Carcinoid Lung Tumors Guidelines

Updated: Jul 25, 2022
  • Author: Mary C Mancini, MD, PhD, MMM; Chief Editor: Jeffrey C Milliken, MD  more...
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Guidelines for Grading and Staging of Neuroendocrine Tumors

Guidelines Contributor:  Evan S Ong, MD, MS Assistant Professor of Surgery, Section of Surgical Oncology, University of Arizona College of Medicine

Grading schemes for neuroendocrine tumors (NETs) use mitotic count; the level of the nuclear protein Ki-67, which is associated with cellular proliferation; and assessment of necrosis. The World Health Organization (WHO) and the European Neuroendocrine Tumor Society (ENETS)  both incorporate mitotic count and Ki-67 proliferation for the classification of gastroenteropancreatic NETs (GEP-NETs). [34, 35, 36]

Tumors fall into one of the following three grades:

  • G1: Well differentiated, low grade
  • G2: Well differentiated, intermediate grade
  • G3: Poorly differentiated, high grade

However, for NETs of the lungs and thymus, the WHO includes only mitotic count and assessment of necrosis. [37]  In its 2015 consensus statement on best practices for pulmonary neuroendocrine tumors, the ENETS noted that tumor grading based on a combination of KI-67, mitotic rate, and necrosis may be of clinical importance but lacks validation. [38]

Under the WHO grading scheme, pulmonary and thymic tumors fall into one of the following three grades [37] :

  • Low-grade tumors: < 2 mitoses/10 high power field (HPF) and no necrosis
  • Intermediate tumors: 2-10 mitoses/HPF and/or foci of necrosis
  • High-grade tumors: >10 mitoses/10 HPF

The European Society for Medical Oncology (ESMO) uses only mitotic count for bronchial and thymic tumors for determining tumor grade, as follows [39] :

  • Low-grade tumors:  < 10 mitoses/10 HPF
  • Intermediate tumors:  10-20 mitoses/10 HPF
  • High-grade tumors:  > 20 mitoses/10 HPF

The National Comprehensive Cancer Network (NCCN) recommends that tumor differentiation, mitotic rate, and Ki-67 rate be included in the pathology report and that the specific classification and grading scheme be noted to avoid confusion. Clinicians are advised to view histologic grade as a general guide and use clinical judgment to make treatment decisions, particularly in cases of discordance between differentiation and Ki-67 proliferation results. [40]

NCCN guidelines recommend staging according to the 8th edition of the American Joint Committee on Cancer's AJCC Cancer Staging Manual. [40]  The AJCC uses separate staging systems for carcinoids of the stomach, duodenum/ampulla/jejunum/ileum, colon/rectum, and appendix, as well as adrenal gland tumors. Bronchopulmonary carcinoids are staged using the same system as for other pulmonary malignancies, and pancreatic NETS are staged the same as for exocrine pancreatic tumors. [41]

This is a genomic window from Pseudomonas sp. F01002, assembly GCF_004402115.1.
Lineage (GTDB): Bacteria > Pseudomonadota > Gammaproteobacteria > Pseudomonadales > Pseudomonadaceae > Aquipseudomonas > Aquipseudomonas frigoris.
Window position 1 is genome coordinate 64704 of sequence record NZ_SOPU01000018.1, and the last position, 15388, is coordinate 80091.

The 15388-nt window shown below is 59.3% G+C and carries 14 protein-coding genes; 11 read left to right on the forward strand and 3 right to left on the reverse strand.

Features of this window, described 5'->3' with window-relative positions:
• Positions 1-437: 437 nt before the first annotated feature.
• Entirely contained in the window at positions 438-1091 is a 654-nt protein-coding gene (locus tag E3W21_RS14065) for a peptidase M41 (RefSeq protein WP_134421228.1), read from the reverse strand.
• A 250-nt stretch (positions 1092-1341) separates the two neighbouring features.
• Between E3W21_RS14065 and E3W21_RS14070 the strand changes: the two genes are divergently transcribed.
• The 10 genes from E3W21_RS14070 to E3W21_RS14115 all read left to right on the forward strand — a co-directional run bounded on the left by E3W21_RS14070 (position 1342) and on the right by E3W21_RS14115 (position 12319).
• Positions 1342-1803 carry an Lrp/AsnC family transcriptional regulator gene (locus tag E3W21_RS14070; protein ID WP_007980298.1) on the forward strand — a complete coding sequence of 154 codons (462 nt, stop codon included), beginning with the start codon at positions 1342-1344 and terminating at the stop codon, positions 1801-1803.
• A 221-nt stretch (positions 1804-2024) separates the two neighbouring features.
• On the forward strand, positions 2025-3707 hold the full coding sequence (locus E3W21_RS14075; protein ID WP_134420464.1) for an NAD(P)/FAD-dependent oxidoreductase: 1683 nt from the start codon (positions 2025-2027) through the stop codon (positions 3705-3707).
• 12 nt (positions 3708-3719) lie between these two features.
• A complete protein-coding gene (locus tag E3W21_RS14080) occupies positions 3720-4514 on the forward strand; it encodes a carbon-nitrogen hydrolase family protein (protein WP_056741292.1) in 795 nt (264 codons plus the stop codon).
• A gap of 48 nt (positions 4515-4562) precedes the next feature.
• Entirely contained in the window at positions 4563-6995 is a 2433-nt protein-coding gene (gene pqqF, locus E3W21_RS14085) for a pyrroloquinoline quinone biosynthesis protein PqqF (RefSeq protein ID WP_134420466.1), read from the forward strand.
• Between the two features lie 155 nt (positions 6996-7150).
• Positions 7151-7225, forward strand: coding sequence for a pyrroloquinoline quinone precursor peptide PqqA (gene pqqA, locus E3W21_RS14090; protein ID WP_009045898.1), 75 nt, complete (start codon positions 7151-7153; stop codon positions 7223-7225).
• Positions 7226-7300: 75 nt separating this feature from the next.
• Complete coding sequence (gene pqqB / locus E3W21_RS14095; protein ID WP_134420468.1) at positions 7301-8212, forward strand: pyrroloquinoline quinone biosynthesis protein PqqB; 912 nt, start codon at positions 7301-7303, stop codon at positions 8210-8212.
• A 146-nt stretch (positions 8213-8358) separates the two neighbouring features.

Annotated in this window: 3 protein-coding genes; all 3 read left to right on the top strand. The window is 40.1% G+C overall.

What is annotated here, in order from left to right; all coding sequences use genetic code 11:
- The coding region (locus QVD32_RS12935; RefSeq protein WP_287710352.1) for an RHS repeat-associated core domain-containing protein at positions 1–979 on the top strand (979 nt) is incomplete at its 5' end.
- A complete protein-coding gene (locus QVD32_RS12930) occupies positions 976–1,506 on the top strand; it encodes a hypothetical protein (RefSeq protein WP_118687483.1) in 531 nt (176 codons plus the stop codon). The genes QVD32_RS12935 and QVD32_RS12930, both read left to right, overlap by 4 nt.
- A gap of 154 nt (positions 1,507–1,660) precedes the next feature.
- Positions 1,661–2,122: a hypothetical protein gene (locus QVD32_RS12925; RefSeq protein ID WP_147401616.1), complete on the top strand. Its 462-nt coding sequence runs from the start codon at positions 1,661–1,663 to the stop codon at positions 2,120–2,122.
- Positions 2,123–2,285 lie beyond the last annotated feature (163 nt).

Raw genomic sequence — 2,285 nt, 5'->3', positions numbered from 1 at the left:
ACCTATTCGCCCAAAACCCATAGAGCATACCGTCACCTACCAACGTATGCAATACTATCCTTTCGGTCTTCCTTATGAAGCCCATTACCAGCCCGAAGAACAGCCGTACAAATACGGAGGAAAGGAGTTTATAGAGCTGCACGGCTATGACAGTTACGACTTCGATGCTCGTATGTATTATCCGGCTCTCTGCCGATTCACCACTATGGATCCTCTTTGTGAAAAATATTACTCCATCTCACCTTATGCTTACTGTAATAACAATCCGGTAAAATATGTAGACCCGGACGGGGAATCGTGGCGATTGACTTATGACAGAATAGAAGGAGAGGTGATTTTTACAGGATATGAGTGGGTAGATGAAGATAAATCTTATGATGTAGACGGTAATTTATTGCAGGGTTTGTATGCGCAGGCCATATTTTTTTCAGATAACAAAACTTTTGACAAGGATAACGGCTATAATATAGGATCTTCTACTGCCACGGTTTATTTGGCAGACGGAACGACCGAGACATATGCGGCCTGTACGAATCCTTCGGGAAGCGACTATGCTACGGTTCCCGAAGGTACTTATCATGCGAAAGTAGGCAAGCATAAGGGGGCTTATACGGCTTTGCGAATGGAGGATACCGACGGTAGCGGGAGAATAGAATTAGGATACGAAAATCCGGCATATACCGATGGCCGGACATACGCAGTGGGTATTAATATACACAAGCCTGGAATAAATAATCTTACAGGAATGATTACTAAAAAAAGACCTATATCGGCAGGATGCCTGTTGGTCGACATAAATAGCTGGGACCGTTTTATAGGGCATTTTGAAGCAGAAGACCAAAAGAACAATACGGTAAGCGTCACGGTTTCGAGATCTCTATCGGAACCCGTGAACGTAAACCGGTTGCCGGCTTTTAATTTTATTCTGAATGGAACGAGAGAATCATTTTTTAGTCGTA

For staging of GEP-NETs, the ESMO guidelines, updated in 2020, utilize the tumor-node-metastasis (TNM) classification created by the ENETS and the 2010 WHO grading system. [42]  For staging of bronchopulmonary and thymus NETs, the ESMO prefers the AJCC system. [39]  For adrenal carcinoma staging, the 2009 European Network for the Study of Adrenal Tumors (ENSAT) TNM system is recommended over the AJCC system. [43]

In 2012, the UK and Ireland Neuroendocrine Tumour Society (UKI NETS) released updated guidelines for the management of GEP-NETs. Recommendations for grading and staging are as follows [44] :

  • For grading: WHO 2010 grading system
  • For staging: 7th edition of the AJCC Cancer Staging Manual
  • Also stage NETs of the stomach, pancreas and appendix with the ENETS site-specific T-staging system
  • The TNM classification used should be specified
  • Underlying features of the T-stage classification (eg, tumor size, extent of invasion) should be documented to allow for translation between different classification systems

In 2013, the North American Neuroendocrine Tumor Society (NANETS) concluded that while the criteria differ among the various classification systems, the underlying data are similar and pathology reports should include notation of the systems and parameters used to assign the grade and stage. [45]